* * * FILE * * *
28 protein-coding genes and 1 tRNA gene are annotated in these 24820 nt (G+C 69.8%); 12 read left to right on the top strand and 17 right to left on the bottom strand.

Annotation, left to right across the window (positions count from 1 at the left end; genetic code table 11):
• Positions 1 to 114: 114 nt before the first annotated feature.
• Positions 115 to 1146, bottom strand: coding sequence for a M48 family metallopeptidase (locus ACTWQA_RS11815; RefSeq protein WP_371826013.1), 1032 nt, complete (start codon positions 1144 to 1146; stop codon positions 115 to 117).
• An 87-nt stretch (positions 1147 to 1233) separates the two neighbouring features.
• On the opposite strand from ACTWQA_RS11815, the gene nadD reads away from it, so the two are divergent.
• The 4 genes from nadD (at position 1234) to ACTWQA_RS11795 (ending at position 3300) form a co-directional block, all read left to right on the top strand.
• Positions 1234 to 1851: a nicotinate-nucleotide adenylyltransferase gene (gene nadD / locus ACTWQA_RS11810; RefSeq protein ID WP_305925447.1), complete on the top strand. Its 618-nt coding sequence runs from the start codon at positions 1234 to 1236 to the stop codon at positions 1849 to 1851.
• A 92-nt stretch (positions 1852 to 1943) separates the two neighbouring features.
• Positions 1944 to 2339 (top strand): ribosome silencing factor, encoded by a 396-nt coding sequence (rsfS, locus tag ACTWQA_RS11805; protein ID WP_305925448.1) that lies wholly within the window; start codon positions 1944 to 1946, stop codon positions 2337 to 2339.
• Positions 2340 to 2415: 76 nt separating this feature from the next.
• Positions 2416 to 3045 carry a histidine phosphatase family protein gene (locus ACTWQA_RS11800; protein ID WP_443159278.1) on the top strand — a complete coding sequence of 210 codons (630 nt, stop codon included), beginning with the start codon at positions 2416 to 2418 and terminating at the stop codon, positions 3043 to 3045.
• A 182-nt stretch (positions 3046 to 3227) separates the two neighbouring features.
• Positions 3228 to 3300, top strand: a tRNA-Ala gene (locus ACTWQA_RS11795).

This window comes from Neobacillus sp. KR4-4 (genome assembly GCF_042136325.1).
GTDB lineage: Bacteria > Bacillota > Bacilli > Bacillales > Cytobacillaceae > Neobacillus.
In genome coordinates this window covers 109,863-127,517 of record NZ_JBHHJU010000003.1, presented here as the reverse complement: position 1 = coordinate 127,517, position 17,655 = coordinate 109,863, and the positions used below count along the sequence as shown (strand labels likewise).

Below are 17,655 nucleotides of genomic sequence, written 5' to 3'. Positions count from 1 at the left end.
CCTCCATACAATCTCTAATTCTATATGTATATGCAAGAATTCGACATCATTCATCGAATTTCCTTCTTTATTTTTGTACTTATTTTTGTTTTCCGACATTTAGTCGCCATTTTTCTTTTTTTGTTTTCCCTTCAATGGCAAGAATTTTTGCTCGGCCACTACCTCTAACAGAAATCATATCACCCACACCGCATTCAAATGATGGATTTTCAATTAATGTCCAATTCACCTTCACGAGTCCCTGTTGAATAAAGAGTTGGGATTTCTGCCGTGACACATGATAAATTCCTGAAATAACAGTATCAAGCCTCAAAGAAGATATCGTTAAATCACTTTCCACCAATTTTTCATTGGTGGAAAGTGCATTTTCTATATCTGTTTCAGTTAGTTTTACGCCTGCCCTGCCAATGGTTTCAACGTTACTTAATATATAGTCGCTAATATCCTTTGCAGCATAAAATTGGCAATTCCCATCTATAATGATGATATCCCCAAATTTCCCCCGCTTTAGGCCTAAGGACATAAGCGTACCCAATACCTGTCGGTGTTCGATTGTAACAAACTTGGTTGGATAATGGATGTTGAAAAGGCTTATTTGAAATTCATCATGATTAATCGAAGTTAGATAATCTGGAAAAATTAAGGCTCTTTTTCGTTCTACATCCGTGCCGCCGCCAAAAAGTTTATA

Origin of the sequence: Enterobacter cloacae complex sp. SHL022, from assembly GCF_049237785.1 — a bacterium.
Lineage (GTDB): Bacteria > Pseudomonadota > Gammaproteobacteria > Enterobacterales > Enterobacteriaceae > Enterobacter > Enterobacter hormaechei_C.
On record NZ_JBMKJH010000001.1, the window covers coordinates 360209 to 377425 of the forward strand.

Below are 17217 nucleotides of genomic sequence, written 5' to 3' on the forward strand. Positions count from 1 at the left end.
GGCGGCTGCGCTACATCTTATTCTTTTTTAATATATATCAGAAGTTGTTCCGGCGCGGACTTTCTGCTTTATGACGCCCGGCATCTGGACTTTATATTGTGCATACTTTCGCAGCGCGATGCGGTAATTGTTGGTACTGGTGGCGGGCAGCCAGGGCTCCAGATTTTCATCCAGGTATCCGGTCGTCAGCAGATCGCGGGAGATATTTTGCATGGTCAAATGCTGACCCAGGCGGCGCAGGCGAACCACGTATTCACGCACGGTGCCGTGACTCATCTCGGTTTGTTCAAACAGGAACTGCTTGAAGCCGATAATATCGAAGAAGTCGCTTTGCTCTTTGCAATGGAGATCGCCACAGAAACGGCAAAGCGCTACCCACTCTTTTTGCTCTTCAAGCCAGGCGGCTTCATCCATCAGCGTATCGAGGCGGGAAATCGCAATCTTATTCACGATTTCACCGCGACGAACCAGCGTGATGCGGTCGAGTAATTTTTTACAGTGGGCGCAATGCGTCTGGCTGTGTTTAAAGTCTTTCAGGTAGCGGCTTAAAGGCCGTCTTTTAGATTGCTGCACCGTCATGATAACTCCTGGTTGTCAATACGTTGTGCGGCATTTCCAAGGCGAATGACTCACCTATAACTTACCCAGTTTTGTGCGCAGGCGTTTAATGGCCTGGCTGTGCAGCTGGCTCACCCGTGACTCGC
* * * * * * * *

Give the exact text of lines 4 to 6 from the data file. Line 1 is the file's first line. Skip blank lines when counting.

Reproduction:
• Positions 115 to 1146, bottom strand: coding sequence for a M48 family metallopeptidase (locus ACTWQA_RS11815; RefSeq protein WP_371826013.1), 1032 nt, complete (start codon positions 1144 to 1146; stop codon positions 115 to 117).
• An 87-nt stretch (positions 1147 to 1233) separates the two neighbouring features.
• On the opposite strand from ACTWQA_RS11815, the gene nadD reads away from it, so the two are divergent.